There appears to be a lot of buzz surrounding the New Orleans Saints following their Week Six contest. Heading into this past weekend’s game against the Buccaneers, many Saints fans had high hopes for an encouraging performance against a banged up Bucs squad. Without two of the team’s primary players, Gerald McCoy on the defensive line and LeGarrette Blount in the backfield, many writers and analysts (me included) expected a blowout in the Saints’ favor. Now looking back at the performance by the Black and Gold on Sunday, we couldn’t have been more wrong.
By now, anyone who reads my work here at Chat Saints knows that I’m not big on game recaps, so we’re going to take a look at New Orleans’ Week Six game from a different angle. One of the primary storylines following the team’s loss to the Bucs was the injury to head coach Sean Payton (Payton suffered a left tibial plateau fracture and lateral meniscal tear after colliding with tight end Jimmy Graham on the sidelines on Sunday afternoon.) and how his injury would ultimately affect the team. Some tend to believe that Payton’s injury played an important role in the team’s embarrassing performance. This belief is ultimately a false one.
Sure, the idea of the head coach/offensive play caller not being on the sidelines and interacting with the squad seems like one that could ultimately hurt a team. If you look at the numbers, though, this simply was not the case. The Saints had similar offensive production in both halves of Sunday’s contest, as they scored ten points in each half. In the first half, they totaled 228 yards of offense. In the second, the offense accumulated 216. Long story short, the offense did not seem to be affected by the loss of its head coach on the field.
Now many fans seem to be sharing the same concern with regards to Payton’s injury: will it affect the team if he has to call the plays from the coaches’ booth? In order to help calm the nerves of all those worried fans out there, I’m going to provide a few statistics. According to Aaron Wilson at National Football Post, in 2010, five teams called their offensive plays from the booth. One of those teams, the rival Atlanta Falcons, was able to finish in the top ten scoring offenses in the entire NFL last season. They were able to accomplish that with third-year QB Matt Ryan on the field. If any Saints fan believes that QB Drew Brees cannot find similar, if not better, results, then I honestly do not know what else to say. The Saints’ offense will be fine.
In fact, one of the best general observations that I’ve read over the last two days was actually made by a random fan in the “comments” section of an article. All this person needed was six simple words that put the entire Payton situation into perspective: “Sean Payton doesn’t coach the defense.” Oh, how true this is.
In my preview of this past weekend’s contest, I admitted to being confident about the defense’s chances of shutting down Josh Freeman, Tampa Bay’s inconsistent QB. Little did I know that Freeman would throw for 303 yards and two TDs. Oh, and remember how I believed an injured Blount would cripple the Bucs’ offense? Wrong again. Who would’ve thought that the backup RB, a seemingly rejuvenated Earnest Graham, would average 6.4 yds/carry and total 109 on the day? All in all, the Buccaneers were perfect in their red zone opportunities (1 for 1 with a TD), and they had the Saints in a hole for the entire contest.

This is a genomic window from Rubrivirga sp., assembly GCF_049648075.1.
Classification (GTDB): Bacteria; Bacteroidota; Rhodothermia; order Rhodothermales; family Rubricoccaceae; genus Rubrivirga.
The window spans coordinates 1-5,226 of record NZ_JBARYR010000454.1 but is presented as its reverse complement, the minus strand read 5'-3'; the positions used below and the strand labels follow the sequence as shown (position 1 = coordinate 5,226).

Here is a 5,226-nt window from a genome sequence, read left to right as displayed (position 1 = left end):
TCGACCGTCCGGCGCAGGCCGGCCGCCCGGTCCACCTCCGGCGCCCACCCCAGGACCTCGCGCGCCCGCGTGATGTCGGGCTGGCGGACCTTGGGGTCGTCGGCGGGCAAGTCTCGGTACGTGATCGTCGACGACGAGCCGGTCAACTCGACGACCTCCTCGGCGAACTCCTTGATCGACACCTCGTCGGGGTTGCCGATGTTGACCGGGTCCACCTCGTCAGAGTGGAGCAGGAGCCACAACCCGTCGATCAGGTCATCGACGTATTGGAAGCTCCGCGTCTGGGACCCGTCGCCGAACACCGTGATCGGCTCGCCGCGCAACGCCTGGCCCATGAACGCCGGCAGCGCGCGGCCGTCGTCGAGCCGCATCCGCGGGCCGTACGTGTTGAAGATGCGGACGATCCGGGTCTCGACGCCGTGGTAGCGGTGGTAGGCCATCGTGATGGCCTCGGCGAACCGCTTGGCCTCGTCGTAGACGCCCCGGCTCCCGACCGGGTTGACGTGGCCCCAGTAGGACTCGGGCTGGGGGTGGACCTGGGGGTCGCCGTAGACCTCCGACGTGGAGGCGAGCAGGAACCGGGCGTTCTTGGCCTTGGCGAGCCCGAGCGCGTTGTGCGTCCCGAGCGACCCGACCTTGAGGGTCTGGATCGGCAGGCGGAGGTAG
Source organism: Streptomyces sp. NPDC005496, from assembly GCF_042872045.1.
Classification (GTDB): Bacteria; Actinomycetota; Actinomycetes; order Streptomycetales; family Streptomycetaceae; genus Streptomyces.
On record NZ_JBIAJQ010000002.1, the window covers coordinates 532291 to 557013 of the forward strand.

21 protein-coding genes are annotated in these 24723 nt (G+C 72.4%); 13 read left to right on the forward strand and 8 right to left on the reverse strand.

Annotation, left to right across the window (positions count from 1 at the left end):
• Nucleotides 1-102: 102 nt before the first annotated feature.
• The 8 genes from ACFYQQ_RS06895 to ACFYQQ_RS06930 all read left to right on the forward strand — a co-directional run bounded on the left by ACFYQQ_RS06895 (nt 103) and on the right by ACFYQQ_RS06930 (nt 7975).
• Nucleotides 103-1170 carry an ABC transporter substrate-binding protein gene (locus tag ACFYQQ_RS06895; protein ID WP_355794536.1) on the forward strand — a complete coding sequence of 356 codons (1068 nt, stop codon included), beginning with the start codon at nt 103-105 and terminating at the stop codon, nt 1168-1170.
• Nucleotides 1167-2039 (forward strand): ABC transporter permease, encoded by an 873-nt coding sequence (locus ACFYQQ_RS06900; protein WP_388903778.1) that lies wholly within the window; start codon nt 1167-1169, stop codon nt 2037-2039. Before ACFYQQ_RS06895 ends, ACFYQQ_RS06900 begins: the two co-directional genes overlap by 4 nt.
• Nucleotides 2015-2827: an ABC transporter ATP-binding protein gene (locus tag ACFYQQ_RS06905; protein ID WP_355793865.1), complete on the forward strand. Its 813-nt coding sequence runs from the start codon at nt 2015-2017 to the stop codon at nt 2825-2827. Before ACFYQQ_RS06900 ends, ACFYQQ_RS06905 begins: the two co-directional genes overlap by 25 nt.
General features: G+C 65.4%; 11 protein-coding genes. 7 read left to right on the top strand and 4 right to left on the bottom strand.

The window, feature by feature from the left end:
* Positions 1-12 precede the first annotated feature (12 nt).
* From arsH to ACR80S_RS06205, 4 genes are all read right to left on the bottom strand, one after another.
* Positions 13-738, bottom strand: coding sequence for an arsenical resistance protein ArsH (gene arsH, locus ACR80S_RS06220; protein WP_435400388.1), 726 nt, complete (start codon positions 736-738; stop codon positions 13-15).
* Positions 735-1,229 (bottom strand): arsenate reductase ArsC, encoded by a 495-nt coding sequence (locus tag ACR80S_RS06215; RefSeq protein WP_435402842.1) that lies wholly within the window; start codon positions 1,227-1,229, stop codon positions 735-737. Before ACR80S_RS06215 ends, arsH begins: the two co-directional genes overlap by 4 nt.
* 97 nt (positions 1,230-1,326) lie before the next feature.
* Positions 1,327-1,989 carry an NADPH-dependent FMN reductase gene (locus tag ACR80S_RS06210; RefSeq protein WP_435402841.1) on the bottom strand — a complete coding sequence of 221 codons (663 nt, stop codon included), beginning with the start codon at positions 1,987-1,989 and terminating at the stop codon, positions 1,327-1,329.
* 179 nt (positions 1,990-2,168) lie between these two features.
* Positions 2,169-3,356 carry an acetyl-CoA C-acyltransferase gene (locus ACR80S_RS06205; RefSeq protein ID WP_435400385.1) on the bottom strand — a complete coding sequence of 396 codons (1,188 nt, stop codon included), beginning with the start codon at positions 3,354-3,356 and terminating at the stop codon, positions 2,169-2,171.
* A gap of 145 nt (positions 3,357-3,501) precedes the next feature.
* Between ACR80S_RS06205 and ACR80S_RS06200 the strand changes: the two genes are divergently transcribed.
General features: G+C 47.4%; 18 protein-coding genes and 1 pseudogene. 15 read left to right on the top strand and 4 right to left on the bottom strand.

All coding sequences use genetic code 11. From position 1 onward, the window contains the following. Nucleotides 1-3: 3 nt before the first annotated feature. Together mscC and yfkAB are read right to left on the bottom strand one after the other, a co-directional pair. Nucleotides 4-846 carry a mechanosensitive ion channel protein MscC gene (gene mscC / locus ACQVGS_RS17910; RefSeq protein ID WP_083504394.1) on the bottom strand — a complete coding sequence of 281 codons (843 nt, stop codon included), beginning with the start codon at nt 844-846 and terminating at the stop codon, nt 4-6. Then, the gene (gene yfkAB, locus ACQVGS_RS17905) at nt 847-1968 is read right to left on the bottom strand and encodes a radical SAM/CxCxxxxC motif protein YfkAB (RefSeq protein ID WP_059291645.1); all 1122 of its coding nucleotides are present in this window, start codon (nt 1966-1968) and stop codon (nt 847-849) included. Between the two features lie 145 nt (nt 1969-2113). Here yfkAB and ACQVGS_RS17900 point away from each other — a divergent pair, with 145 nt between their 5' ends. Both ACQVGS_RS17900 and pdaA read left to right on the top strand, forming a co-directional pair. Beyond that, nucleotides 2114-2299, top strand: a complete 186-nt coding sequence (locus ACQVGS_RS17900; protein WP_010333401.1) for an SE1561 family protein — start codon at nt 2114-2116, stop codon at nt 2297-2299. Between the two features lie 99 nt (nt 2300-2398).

When looking back at the tapes, there are two trends that continue to disturb me. The first is the inconsistency of the linebacker corp. When watching several of Graham’s runs, a couple of problems could be identified. The Saints’ LBs were constantly being pushed backwards by the Buccaneers’ offensive line. There seemed to be no anticipation or readiness by the likes of Jonathan Vilma and Scott Shanle, and ultimately Graham had decently-sized holes to plow through. Also, the cover skills of this LB corp are almost disheartening. When re-examining Arrelious Benn’s 65-yard TD reception, one glaring mistake made by Shanle ultimately hurt the Saints. Once the ball was snapped, Benn bolted directly past Shanle, who failed to interrupt the young WR’s route. The result? Benn was able to run untouched down the field, and Freeman found him wide open with ease.
The second disturbing trend is one that many fans seem to overlook. Over the past few years, defensive coordinator Gregg Williams has established himself as a gutsy, aggressive play caller who loves to bring the blitz. The problem? If the pass rush isn’t getting to the QB, then the blitz is ultimately hurting the defense. There were few times against the Bucs that the Saints’ defenders were actually able to penetrate the offensive line, something that is discouraging due to the team’s offseason acquisitions. The drafting of DE Cameron Jordan and the signings of Aubrayo Franklin and Shaun Rogers were supposed to help a poor New Orleans pass rush; that simply has not been the case. There’s one fact in the NFL: a defense with a good pass rush tends to perform at a higher level. A good pass rush ultimately radiates to the rest of the defense (see the New York Jets and Baltimore Ravens), and even mediocre DBs are able to capitalize on key mistakes made by rattled or uneasy QBs. The Saints have mediocre DBs; and they will continue to look mediocre as long as the opposing QB is allowed to scan the field comfortably from the pocket.
In conclusion, there are a few issues that are still left to be knocked out of the New Orleans Saints. For now, though, it all starts with the defense. Because at the moment, that’s the only thing holding back the Black and Gold.Back to the New Orleans Saints Newsfeed